Thursday, March 31, 2011

Seniors Be Aware of Scams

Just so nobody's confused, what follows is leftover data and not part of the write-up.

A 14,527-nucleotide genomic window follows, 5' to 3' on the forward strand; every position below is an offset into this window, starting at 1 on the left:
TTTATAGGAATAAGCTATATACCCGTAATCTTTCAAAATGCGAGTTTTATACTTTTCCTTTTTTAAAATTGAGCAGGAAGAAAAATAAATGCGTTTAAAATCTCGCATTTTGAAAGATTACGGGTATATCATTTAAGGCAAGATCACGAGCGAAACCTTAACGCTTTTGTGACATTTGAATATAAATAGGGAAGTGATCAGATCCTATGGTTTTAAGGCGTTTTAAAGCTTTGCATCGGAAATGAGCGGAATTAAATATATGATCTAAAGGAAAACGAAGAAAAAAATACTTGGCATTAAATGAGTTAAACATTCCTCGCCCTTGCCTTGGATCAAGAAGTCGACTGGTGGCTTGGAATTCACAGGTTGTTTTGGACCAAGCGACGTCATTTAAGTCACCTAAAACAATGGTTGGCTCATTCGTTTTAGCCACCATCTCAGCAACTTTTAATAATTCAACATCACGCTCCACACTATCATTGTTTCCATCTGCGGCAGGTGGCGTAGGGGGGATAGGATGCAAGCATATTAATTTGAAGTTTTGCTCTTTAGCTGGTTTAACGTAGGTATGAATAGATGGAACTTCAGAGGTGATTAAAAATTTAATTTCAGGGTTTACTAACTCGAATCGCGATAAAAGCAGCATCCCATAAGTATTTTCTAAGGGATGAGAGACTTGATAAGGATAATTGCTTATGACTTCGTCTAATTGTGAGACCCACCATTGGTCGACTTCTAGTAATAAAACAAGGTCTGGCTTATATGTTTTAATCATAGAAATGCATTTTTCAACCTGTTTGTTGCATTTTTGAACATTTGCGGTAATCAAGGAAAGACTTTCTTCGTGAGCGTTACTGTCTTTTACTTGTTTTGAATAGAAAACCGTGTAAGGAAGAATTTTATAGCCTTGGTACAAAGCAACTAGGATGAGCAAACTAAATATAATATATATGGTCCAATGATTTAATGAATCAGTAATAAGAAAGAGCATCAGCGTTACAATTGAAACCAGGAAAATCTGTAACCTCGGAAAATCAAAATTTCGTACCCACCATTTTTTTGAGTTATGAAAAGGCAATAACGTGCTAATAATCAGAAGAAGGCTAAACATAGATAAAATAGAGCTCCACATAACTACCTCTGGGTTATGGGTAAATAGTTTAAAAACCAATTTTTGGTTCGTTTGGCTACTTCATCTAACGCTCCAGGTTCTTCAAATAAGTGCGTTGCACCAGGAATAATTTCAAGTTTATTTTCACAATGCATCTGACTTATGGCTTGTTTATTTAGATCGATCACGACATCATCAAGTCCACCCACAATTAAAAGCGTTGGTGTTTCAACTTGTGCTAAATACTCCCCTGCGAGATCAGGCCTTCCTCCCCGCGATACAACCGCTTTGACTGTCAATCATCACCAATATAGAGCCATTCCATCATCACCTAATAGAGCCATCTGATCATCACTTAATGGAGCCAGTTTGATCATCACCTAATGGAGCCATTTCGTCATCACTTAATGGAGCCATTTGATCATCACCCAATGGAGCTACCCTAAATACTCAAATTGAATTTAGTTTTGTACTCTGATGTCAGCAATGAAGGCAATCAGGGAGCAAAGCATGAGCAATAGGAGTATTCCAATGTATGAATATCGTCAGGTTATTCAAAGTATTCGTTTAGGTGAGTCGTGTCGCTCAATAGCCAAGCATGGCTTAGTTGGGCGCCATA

Scams of senior citizens are growing each year. Here are some of the most prevalent scams to be aware of: Investment and work at home schemes: In an effort to supplement their fixed incomes seniors respond to these direct mail and e-mail ads. The investment invitations promise huge returns and usually require victim to sign up quickly. In working from home scams, whether it is stuffing envelopes, data entry or serving as a “mystery shopper” the offers that are not legitimate ask the applicant to send money up front to cover start up costs. Medicare scams: Seniors are called or e-mailed by someone who claims to be with Medicare saying some errors have occurred and they need updated information such as social security, bank account or credit card numbers. Medicare will never request personal financial information by phone or e-mail. Lottery and sweepstakes scams: Typically a letter is sent to the victim announcing they are a big winner of a lottery or sweepstakes. There is either a request to wire money to pay the taxes and process the winning prize or the letter will even include a bogus check with instructions to deposit the check and then wire a portion of the prize back to cover taxes etc. When the check bounces the victim is out of that “tax money” or processing amount with little or no recourse because it was wired to an overseas account. Unprofessional professionals: This con game is more prevalent this time of year. A knock on the door and unsuspecting seniors invite an unscrupulous roof repairer, termite exterminator, gas leak technician, air duct cleaner, or other shoddy home repair specialist into their homes. They often claim to have been working in the neighborhood and noticed or suspected similar problems with the victim’s house. For reliable handyman services, please contact “We Care Home Repair” – a program of Senior Citizen Services of Metropolitan Atlanta – for affordable, trustworthy repairs at 404-351-6573. Bereavement scams: These are the cruelest of all con games: The scammers take advantage of seniors who have recently lost loved ones, most likely a spouse, daughter or son by scouring the obituaries. They call the widow or widower or grieving parent claiming that their dear departed has outstanding debts that need to be paid immediately by check or credit card. Grandchild in trouble scam: The con artist impersonates a grandchild to a senior who may have some hearing deficit or claims to be some sort of law enforcement or public official giving details of the young person’s financial or legal trouble that needs to be dealt with immediately. Wire the money now is the request to avoid sending the grandchild to jail or bailing them out of one. Please ensure that you and your loved ones are vigilant in protecting yourself and the older adults that are important to you.

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